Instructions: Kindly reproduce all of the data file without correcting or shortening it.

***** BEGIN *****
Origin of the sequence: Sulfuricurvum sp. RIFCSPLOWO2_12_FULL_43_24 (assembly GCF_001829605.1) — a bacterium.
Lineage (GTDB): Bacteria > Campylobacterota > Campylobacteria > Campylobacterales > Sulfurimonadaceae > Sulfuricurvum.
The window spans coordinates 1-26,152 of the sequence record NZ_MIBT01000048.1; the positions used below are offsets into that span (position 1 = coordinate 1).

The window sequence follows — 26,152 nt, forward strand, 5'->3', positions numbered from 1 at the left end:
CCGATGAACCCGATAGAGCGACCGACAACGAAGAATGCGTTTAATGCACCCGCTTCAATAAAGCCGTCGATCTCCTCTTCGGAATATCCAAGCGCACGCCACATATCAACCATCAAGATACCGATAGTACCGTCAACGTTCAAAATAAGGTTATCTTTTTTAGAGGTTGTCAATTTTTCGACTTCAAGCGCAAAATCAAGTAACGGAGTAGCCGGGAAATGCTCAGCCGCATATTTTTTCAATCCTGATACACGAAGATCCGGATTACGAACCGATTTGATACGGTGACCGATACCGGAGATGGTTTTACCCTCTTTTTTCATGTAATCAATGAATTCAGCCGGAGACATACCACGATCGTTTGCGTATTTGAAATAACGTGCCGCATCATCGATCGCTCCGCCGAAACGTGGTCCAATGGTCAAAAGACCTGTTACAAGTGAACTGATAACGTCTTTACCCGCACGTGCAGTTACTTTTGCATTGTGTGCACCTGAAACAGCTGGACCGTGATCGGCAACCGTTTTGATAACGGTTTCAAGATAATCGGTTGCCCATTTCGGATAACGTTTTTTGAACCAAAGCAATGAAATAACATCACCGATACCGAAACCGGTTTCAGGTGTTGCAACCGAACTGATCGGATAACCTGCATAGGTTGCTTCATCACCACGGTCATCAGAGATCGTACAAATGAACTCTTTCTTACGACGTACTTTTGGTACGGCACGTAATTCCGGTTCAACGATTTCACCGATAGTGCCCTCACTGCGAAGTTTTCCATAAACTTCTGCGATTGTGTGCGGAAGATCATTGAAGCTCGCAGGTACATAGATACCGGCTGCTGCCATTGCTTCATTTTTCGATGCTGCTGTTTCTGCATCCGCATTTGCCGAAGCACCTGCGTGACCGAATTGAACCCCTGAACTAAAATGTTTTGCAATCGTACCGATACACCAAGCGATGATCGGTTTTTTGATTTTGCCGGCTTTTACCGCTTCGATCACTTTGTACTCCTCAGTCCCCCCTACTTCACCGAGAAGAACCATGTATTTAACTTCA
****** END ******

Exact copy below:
Origin of the sequence: Sulfuricurvum sp. RIFCSPLOWO2_12_FULL_43_24 (assembly GCF_001829605.1) — a bacterium.
Lineage (GTDB): Bacteria > Campylobacterota > Campylobacteria > Campylobacterales > Sulfurimonadaceae > Sulfuricurvum.
The window spans coordinates 1-26,152 of the sequence record NZ_MIBT01000048.1; the positions used below are offsets into that span (position 1 = coordinate 1).

The window sequence follows — 26,152 nt, forward strand, 5'->3', positions numbered from 1 at the left end:
CCGATGAACCCGATAGAGCGACCGACAACGAAGAATGCGTTTAATGCACCCGCTTCAATAAAGCCGTCGATCTCCTCTTCGGAATATCCAAGCGCACGCCACATATCAACCATCAAGATACCGATAGTACCGTCAACGTTCAAAATAAGGTTATCTTTTTTAGAGGTTGTCAATTTTTCGACTTCAAGCGCAAAATCAAGTAACGGAGTAGCCGGGAAATGCTCAGCCGCATATTTTTTCAATCCTGATACACGAAGATCCGGATTACGAACCGATTTGATACGGTGACCGATACCGGAGATGGTTTTACCCTCTTTTTTCATGTAATCAATGAATTCAGCCGGAGACATACCACGATCGTTTGCGTATTTGAAATAACGTGCCGCATCATCGATCGCTCCGCCGAAACGTGGTCCAATGGTCAAAAGACCTGTTACAAGTGAACTGATAACGTCTTTACCCGCACGTGCAGTTACTTTTGCATTGTGTGCACCTGAAACAGCTGGACCGTGATCGGCAACCGTTTTGATAACGGTTTCAAGATAATCGGTTGCCCATTTCGGATAACGTTTTTTGAACCAAAGCAATGAAATAACATCACCGATACCGAAACCGGTTTCAGGTGTTGCAACCGAACTGATCGGATAACCTGCATAGGTTGCTTCATCACCACGGTCATCAGAGATCGTACAAATGAACTCTTTCTTACGACGTACTTTTGGTACGGCACGTAATTCCGGTTCAACGATTTCACCGATAGTGCCCTCACTGCGAAGTTTTCCATAAACTTCTGCGATTGTGTGCGGAAGATCATTGAAGCTCGCAGGTACATAGATACCGGCTGCTGCCATTGCTTCATTTTTCGATGCTGCTGTTTCTGCATCCGCATTTGCCGAAGCACCTGCGTGACCGAATTGAACCCCTGAACTAAAATGTTTTGCAATCGTACCGATACACCAAGCGATGATCGGTTTTTTGATTTTGCCGGCTTTTACCGCTTCGATCACTTTGTACTCCTCAGTCCCCCCTACTTCACCGAGAAGAACCATGTATTTAACTTCA